7.1 Recent copyright controversy

Fair use and public domain 


Oct 2014 — Canada rewriting copyright laws to benefit political advertising.

Oct 2013 —  Is copyright duration too long?  Shouldn’t Mario be public domain by now?

Oct 2013 — The isoHunt search engine deserved to die says a Washington Post columnist.  An appeals court’s decision  in March, 2013 reinforced  the Grokster “inducement” approach to infringement.    An article raising questions about the overall trend in law was published in the WSJ on Oct. 1, 2013:  Sony or Grokster? Which model will prevail in new cases involving remote storage of video programming?

Oct 2013 – An American movie producer  is going after Canadian downloaders. Globe & Mail, Oct. 21, 2013.

August 2013 — On the 50th anniversary of the Martin Luther King “I Have a Dream” speech, most people could not hear the speech itself because it is copyrighted by the King foundation.  Some YouTube versions were up on the actual 50th anniversary but probably won’t be much longer.

June, 2012 –South Park’s WWITB video is a fair use parody of Samwell’s video under copyright law. This is a case that demonstrates how courts apply Acuff-Rose. It’s not a pathbreaking original case. * (Caution: Offensive material. WWITB stands for “what what in the butt,” a not very subtle reference to a sex act.)

March, 2011 — Federal court invalidates agreement between Google and two academic publishing associations. The agreement was the outcome of a lawsuit initially filed in 2005 asking Google to stop scanning books. Settlement discussions are continuing. See Google print, books and library.

Dec, 2009 — US and international parody web sites are being subject to inappropriate takedown orders, according to the Electronic Frontier Foundation. In one case, Peabody Coal objected to a climate change parody. In another, Environment Canada objected to a Danish web site hosting an American parody, and the site was taken down without due process.

SOPA etc

Feb. 2011 — Protect IP Act — Designed to protect US sites from offshore IPs, the overbreadth of enforcement powers worries many in the digital free speech community.  This proposal was quickly followed by the Stop Online Piracy Act. Proponents said it would bolster enforcement of copyright laws, especially against foreign-owned and operated websites. According to a Wikipedia article on SOPA, opponents said it would have threatened free speech and innovation, allowing law enforcement to block  entire internet domains if they found infringing content posted on a single blog or webpage. This would have bypassed the “safe harbor” provisions of the Digital Millennium Copyright Act.      Massive internet protests took place in January of 2012. The act was not passed.

Music sharing

May, 2012 — Sony v Tenenbaum (wikipedia)  — Former  student Joel Tennenbaum admitted illegally downloading 3o songs. The jury awarded Sony and the other music companies $675,000, or $22,500 per song.  The first appeals court reduced the amount, but  in May of 2012, a high level federal appeals court upheld the entire amount.   The US Supreme Court denied cert.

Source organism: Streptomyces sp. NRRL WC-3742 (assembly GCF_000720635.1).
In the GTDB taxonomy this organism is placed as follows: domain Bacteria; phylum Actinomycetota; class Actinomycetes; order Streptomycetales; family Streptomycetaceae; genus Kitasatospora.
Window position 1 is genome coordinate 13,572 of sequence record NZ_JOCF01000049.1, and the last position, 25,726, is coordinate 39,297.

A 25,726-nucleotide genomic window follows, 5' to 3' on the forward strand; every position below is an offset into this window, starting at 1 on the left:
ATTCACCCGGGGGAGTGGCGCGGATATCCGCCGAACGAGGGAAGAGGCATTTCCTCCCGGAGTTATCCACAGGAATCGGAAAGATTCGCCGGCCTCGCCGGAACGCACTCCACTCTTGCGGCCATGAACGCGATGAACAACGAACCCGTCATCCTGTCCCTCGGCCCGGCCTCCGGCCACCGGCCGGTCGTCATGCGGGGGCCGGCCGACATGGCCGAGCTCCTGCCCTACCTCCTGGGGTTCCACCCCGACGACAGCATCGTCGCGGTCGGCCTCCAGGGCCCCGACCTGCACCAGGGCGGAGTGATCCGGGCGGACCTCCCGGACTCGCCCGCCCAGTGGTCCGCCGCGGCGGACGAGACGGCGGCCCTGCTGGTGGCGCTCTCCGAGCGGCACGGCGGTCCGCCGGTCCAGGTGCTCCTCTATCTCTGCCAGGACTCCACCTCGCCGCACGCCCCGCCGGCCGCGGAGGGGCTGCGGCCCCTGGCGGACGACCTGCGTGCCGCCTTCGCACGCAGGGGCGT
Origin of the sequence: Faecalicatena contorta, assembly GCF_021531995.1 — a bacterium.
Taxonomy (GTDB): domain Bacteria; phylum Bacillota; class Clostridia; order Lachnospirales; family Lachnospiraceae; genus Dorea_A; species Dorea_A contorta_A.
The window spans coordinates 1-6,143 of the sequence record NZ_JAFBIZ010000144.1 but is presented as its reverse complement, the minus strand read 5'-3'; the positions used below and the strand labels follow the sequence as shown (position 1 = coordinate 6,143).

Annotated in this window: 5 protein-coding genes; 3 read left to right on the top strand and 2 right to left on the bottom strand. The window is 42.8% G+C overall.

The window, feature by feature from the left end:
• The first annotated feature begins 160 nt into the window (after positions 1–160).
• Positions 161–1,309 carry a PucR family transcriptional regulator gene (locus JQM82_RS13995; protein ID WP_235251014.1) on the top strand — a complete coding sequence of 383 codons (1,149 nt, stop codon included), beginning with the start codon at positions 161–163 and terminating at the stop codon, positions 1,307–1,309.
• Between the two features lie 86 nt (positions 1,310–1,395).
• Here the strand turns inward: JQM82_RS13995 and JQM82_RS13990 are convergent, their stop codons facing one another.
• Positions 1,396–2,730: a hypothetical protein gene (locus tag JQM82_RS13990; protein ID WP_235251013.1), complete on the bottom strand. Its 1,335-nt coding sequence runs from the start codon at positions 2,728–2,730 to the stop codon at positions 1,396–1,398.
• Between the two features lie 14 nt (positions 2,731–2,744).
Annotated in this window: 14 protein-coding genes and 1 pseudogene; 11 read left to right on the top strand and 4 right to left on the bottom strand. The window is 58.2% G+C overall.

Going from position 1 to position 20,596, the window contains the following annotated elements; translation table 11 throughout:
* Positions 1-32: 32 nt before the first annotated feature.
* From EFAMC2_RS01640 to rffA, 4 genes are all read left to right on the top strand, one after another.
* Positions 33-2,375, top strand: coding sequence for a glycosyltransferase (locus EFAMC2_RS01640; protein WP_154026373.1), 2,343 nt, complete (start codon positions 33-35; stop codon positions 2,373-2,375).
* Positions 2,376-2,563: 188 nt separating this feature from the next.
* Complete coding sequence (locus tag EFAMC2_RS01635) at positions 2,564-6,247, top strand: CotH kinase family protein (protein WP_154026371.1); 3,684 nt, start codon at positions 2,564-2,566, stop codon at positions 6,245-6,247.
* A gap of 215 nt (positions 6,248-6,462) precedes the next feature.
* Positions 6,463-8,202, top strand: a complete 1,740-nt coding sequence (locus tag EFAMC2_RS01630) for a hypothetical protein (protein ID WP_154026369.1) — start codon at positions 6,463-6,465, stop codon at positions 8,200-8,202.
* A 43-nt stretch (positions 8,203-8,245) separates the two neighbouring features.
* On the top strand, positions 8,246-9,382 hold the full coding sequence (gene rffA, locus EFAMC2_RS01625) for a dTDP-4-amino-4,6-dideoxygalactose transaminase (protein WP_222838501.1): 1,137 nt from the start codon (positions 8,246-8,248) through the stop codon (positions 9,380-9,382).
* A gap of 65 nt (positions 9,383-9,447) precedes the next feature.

Sept, 2012 — Capital Records  v. Thomas (wikipedia) An original award of $222,000 for downloading 24 songs was upheld after many twists and turns and appeals and counter-appeals.   Following Thomas’ original conviction, The Wall Street Journal’s Law Blog had a few choice comments:  “I believe the RIAA has surpassed the IRS and TSA as the most hated organization – at least in some circles. Quite a distinction for a non-government entity.”

Despite these two cases, the RIAA did slow down in prosecution of other cases in the 2009 – 2012 period and came up with a “six strikes” plan that would work in concert with ISPs.   This is RIAA’s attempt to be a little more reasonable, we would hope, although some objected.    And  in October of 2012 it seemed  that the ISPs were reluctant to take that step.

Also new are the  “copyright trolls” who are making a living through mass lawsuits and demands for settlements.  The EFF has information about that.

Music and the moral rights of artists 

April, 2008 — Yoko Ono sues producers of a film released in the USin April, 2008 — “Expelled”— for alleged copyright violations. Read the AP article here and the press release from Expelled here. Also, a collection of discussions about Expelled.  Also here is the legal brief (or complaint) in the suit.

Oct 2008 — The 70s rock group Heart objects to the use of Barracuda Heart’s songwriters, Ann and Nancy Wilson, released a statement saying that “Sarah Palin’s views and values in no way represent us as American women” and insisted that the McCain-Palin campaign not play their song.

Christopher Sprigman and Siva Vaidhyanathan  (U.Va. profs) said in a 2008 Washington Post op-ed:

“While copyrights should be respected, artists who abuse copyright to attempt to muzzle politicians’ speech are sacrificing the broader interest for their own feelings and agendas. This kind of conduct is not what copyright is about; copyright law exists to help artists get paid, and politicians who pay for a blanket license to use a song in a campaign are doing exactly what the copyright law says they should. Artists’ copyrights are important, but the vibrancy of our political discourse is absolutely central. If John McCain wants to tell voters that Sarah Palin is a barracuda, and the most effective way to do so is via Heart’s song, then by all means let it play. And if the Wilson sisters want to mock Republican misuse of a feminist anthem, then let them sing from the mountaintops. But let’s keep the courts out of it.”